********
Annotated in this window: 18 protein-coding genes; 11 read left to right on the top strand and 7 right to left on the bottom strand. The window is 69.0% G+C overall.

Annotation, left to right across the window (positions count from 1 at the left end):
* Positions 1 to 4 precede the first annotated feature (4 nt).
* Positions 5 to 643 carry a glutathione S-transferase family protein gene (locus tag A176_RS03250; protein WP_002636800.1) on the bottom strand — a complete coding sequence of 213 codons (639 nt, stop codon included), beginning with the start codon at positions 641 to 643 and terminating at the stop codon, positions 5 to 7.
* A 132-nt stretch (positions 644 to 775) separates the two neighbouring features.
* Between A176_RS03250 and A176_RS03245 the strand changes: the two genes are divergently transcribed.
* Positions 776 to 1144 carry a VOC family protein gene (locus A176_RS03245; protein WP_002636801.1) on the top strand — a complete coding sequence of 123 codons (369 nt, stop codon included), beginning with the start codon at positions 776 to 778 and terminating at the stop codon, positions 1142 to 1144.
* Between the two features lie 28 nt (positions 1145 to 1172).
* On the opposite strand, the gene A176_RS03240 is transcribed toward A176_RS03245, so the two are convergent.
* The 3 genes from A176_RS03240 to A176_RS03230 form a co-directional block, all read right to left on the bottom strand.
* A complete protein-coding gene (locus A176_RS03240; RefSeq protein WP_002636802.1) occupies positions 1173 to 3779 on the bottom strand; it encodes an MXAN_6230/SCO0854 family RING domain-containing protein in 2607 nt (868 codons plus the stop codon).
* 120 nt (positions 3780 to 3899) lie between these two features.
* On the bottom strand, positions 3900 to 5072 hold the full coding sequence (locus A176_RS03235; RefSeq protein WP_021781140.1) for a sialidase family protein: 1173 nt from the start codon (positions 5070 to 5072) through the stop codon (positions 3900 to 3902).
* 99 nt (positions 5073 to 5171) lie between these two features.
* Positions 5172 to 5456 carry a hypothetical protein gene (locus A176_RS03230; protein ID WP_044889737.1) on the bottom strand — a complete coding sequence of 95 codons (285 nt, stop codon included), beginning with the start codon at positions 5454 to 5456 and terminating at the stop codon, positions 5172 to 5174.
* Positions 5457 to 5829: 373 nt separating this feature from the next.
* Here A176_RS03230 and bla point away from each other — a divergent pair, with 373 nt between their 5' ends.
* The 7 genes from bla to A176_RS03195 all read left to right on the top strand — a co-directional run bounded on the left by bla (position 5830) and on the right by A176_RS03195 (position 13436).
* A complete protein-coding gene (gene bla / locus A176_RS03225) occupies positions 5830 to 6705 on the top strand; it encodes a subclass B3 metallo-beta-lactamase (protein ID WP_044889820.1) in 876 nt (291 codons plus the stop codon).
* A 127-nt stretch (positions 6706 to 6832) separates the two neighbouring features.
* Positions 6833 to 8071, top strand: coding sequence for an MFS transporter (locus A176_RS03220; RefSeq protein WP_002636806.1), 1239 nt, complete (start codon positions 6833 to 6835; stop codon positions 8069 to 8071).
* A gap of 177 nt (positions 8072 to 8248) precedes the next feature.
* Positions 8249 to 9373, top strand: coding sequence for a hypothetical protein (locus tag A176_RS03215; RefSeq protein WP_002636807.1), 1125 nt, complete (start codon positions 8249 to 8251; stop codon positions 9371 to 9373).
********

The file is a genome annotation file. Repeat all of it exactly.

Annotated in this window: 18 protein-coding genes; 11 read left to right on the top strand and 7 right to left on the bottom strand. The window is 69.0% G+C overall.

Annotation, left to right across the window (positions count from 1 at the left end):
* Positions 1 to 4 precede the first annotated feature (4 nt).
* Positions 5 to 643 carry a glutathione S-transferase family protein gene (locus tag A176_RS03250; protein WP_002636800.1) on the bottom strand — a complete coding sequence of 213 codons (639 nt, stop codon included), beginning with the start codon at positions 641 to 643 and terminating at the stop codon, positions 5 to 7.
* A 132-nt stretch (positions 644 to 775) separates the two neighbouring features.
* Between A176_RS03250 and A176_RS03245 the strand changes: the two genes are divergently transcribed.
* Positions 776 to 1144 carry a VOC family protein gene (locus A176_RS03245; protein WP_002636801.1) on the top strand — a complete coding sequence of 123 codons (369 nt, stop codon included), beginning with the start codon at positions 776 to 778 and terminating at the stop codon, positions 1142 to 1144.
* Between the two features lie 28 nt (positions 1145 to 1172).
* On the opposite strand, the gene A176_RS03240 is transcribed toward A176_RS03245, so the two are convergent.
* The 3 genes from A176_RS03240 to A176_RS03230 form a co-directional block, all read right to left on the bottom strand.
* A complete protein-coding gene (locus A176_RS03240; RefSeq protein WP_002636802.1) occupies positions 1173 to 3779 on the bottom strand; it encodes an MXAN_6230/SCO0854 family RING domain-containing protein in 2607 nt (868 codons plus the stop codon).
* 120 nt (positions 3780 to 3899) lie between these two features.
* On the bottom strand, positions 3900 to 5072 hold the full coding sequence (locus A176_RS03235; RefSeq protein WP_021781140.1) for a sialidase family protein: 1173 nt from the start codon (positions 5070 to 5072) through the stop codon (positions 3900 to 3902).
* 99 nt (positions 5073 to 5171) lie between these two features.
* Positions 5172 to 5456 carry a hypothetical protein gene (locus A176_RS03230; protein ID WP_044889737.1) on the bottom strand — a complete coding sequence of 95 codons (285 nt, stop codon included), beginning with the start codon at positions 5454 to 5456 and terminating at the stop codon, positions 5172 to 5174.
* Positions 5457 to 5829: 373 nt separating this feature from the next.
* Here A176_RS03230 and bla point away from each other — a divergent pair, with 373 nt between their 5' ends.
* The 7 genes from bla to A176_RS03195 all read left to right on the top strand — a co-directional run bounded on the left by bla (position 5830) and on the right by A176_RS03195 (position 13436).
* A complete protein-coding gene (gene bla / locus A176_RS03225) occupies positions 5830 to 6705 on the top strand; it encodes a subclass B3 metallo-beta-lactamase (protein ID WP_044889820.1) in 876 nt (291 codons plus the stop codon).
* A 127-nt stretch (positions 6706 to 6832) separates the two neighbouring features.
* Positions 6833 to 8071, top strand: coding sequence for an MFS transporter (locus A176_RS03220; RefSeq protein WP_002636806.1), 1239 nt, complete (start codon positions 6833 to 6835; stop codon positions 8069 to 8071).
* A gap of 177 nt (positions 8072 to 8248) precedes the next feature.
* Positions 8249 to 9373, top strand: coding sequence for a hypothetical protein (locus tag A176_RS03215; RefSeq protein WP_002636807.1), 1125 nt, complete (start codon positions 8249 to 8251; stop codon positions 9371 to 9373).